Software & AppsOperating SystemLinux

How To Share Wired Internet with Android Phone: A Guide to Reverse-Tethering

Ubuntu 7

In the modern digital age, staying connected is paramount. But what if you find yourself with a wired internet connection and need to share it with your Android phone? This is where reverse tethering comes in handy. This guide will walk you through the process of sharing your wired internet connection with your Android phone.

Quick Answer

To share wired internet with an Android phone, you can use reverse tethering. This can be done by creating a wireless network on your Ubuntu system, using USB reverse tethering, or installing hostapd and dhcp server. Each method has its own advantages, so choose the one that best suits your needs.

What is Reverse Tethering?

Reverse tethering is a method that allows you to share your computer’s wired internet connection with your Android device via a USB cable or by creating a wireless network. This can be particularly useful if you don’t have access to Wi-Fi or mobile data.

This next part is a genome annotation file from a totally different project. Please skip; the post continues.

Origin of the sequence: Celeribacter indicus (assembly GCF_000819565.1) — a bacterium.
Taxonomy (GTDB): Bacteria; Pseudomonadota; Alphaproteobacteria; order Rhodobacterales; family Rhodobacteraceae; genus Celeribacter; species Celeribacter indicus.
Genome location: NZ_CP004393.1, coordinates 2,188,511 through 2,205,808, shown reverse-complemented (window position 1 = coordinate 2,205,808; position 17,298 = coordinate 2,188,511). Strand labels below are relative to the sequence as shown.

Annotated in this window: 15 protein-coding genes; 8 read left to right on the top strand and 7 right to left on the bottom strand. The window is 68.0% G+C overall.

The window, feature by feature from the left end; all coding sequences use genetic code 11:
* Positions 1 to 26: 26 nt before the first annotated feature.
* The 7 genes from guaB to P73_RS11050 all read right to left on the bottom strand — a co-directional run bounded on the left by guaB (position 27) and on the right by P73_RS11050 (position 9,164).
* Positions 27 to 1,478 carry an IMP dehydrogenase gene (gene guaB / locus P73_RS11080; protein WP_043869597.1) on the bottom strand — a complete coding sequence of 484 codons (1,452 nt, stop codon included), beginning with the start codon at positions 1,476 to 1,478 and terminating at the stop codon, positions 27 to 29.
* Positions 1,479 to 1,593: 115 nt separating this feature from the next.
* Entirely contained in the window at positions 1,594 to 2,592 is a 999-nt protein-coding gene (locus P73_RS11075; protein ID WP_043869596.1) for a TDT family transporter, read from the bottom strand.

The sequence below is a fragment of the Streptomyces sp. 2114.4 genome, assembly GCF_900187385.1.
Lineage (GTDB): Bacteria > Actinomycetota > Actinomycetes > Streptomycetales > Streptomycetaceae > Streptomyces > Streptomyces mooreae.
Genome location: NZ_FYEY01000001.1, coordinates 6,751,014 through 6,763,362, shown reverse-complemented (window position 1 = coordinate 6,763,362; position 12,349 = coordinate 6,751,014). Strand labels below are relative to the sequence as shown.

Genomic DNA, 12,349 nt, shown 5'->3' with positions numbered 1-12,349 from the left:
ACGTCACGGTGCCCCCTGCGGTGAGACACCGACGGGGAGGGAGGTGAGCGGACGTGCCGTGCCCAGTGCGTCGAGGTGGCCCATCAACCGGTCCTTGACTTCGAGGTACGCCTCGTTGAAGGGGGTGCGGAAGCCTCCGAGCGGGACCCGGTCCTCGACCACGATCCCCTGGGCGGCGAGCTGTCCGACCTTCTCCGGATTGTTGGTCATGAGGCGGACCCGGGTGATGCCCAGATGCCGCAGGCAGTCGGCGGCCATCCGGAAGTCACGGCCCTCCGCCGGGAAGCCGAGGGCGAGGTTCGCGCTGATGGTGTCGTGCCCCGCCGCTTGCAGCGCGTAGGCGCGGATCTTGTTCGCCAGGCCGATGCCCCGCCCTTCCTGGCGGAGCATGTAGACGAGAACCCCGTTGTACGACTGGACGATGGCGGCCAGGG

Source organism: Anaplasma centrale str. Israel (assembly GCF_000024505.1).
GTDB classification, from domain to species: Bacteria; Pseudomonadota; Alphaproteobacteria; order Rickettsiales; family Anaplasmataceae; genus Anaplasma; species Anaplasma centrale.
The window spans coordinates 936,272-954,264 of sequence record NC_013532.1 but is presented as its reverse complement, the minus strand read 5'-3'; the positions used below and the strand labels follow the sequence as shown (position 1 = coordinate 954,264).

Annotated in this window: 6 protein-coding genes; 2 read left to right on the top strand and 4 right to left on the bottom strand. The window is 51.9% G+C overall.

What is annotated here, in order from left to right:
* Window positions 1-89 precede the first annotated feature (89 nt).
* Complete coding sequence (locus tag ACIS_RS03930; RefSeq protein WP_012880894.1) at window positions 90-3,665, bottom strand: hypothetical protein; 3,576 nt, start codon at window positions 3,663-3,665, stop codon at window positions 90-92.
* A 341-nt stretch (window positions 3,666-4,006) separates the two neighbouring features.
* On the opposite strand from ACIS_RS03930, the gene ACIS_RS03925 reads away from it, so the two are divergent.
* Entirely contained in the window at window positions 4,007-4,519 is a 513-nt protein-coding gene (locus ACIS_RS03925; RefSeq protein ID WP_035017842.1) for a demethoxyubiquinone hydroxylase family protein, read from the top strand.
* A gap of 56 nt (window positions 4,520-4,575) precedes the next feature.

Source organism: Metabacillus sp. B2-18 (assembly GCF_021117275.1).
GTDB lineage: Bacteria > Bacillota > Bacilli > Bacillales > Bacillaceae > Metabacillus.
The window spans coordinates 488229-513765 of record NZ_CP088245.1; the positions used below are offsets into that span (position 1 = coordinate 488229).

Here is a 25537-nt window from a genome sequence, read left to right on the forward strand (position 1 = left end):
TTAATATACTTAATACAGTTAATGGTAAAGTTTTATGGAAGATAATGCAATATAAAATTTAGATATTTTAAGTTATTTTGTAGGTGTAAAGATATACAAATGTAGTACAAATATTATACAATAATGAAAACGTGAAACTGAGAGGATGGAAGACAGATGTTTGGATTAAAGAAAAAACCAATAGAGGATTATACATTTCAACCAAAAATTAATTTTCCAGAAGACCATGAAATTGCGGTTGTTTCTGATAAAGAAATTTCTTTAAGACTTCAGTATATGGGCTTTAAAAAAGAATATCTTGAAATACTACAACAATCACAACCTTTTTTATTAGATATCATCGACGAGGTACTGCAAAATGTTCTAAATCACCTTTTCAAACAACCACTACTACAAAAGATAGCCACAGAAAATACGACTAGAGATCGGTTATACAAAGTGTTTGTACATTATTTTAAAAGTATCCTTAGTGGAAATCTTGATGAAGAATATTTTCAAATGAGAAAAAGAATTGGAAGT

Solution 1: Creating a Wireless Network on Ubuntu

The first solution involves creating a wireless network on your Ubuntu system. Here’s how to do it:

  1. Create a new wireless network: Right-click on the NetworkManager icon and choose “Create new wireless network”.
  2. Configure the network settings: Enter your desired network name (SSID) and password.
  3. Connect your Android phone: Go to the Wi-Fi settings on your Android phone, find the network you just created, and connect to it.

If your Android phone does not detect the ad-hoc network, you may need to root your phone or try alternative firmware like Cyanogenmod. Alternatively, you can try changing the network mode to “Infrastructure” in the network settings on Ubuntu.

Solution 2: Using USB Reverse Tethering

The second solution involves using a USB cable to share your wired internet connection. Here’s how to do it:

  1. Connect your Android phone to your computer: Use a USB cable to connect your Android phone to your computer.